Last week we started our discussion on in-season training talking about the mistakes often made; not doing anything and doing too much. Today I want to talk about how to train in-season to help make sure you make the most of your gains made in the off-season, all the while staying healthy during the season.
When you approach a training session there is one thing that I will talk about that is absolutely vital, and two things that you don't necessarily need but they sure are helpful. All together in order from most important to least important those three things are;
- Work a lot of movement
- Work light conditioning
- Work strength to maintain, nothing more
1. Work a lot of movement - This, in many aspects, is pretty self explanatory. But basically you want to think movement as a whole includes mobility, stability and activation. This means single leg work, core work, as well as dynamic stretches. To that extent you need to work movement patterns like the hip hinge, deep squat, etc.
For ideas of what type of things you can be doing we have a series on youtube that you should check out called "IBJI Training Series". In which our trainers and therapists give you things to do to live a better life, and guess what... All these things you can do during your season too.
2. Work light conditioning - This doesn't need to be too complicated either. It's not about making yourself puke but better training your heart rate. I wrote a blog about a method called Cardiac Capacity, and quite frankly it's the perfect method to use for in-season conditioning. Err on doing work that helps you maintain a heart rate around 130 beats per minute and you'll be well on your way towards helping yourself recover better and thus staying healthy. For more info about cardiac capacity check out this blog.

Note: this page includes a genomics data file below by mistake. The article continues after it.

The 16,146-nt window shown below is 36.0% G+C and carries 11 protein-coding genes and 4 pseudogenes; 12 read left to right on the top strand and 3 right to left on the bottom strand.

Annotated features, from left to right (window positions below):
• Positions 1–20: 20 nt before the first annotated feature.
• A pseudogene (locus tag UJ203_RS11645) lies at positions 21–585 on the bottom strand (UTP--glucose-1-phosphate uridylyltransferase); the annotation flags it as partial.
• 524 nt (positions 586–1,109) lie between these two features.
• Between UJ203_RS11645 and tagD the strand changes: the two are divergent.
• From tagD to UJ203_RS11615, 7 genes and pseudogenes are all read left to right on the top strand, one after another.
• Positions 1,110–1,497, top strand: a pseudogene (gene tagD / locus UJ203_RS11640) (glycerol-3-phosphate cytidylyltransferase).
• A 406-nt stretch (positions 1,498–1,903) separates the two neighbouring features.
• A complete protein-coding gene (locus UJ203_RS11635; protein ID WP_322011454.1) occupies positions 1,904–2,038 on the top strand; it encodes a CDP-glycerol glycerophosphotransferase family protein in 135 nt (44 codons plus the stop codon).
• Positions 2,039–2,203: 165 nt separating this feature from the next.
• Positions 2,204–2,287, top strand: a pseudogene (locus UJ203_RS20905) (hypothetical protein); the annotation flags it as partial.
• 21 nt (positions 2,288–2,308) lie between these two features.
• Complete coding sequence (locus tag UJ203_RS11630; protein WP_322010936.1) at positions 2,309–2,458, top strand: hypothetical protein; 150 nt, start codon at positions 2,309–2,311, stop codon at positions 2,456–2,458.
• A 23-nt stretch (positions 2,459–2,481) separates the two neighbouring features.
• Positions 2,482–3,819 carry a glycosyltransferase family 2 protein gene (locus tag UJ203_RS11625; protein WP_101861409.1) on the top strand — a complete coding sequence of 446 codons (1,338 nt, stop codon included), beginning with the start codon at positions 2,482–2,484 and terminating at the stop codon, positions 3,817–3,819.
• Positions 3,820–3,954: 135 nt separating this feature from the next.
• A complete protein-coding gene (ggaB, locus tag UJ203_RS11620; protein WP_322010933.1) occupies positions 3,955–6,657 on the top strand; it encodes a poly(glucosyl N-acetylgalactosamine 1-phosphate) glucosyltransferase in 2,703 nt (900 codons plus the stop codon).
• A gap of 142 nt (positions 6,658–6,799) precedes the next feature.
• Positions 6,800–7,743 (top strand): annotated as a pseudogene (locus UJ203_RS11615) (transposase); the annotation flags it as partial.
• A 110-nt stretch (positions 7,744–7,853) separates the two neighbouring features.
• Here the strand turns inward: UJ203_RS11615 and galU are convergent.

3. Seek to simply maintain strength - As I've mentioned before, the goal with in-season training isn't about achieving earth shattering PRs. It's about recovery and maintenance. While I do think strength is important, you're not going to go all out.
The purpose of in-season strength training would be to reinforce good movement patterns, and maintain strength gains made in the off-season.
Think of your heavy lifts, for most of our athletes it's deadlifts and squats. If it's a sport like baseball that requires a lot of grip and shoulder movement, we'll lay off deadlifts and substitute with hip bridges laying off the grip intensive and shoulder depressing type exercises so as to keep them healthy. In any case take the movement, your relative max, and never really go above 70% of that max. Rather than focusing on max effort, focus on perfect form, and proper muscle activation.
So there you have it, three simple tips for in-season training when it comes to the actual training. The bottom line is, more than any other time of the year, you need to focus on recovery, health, and maintenance.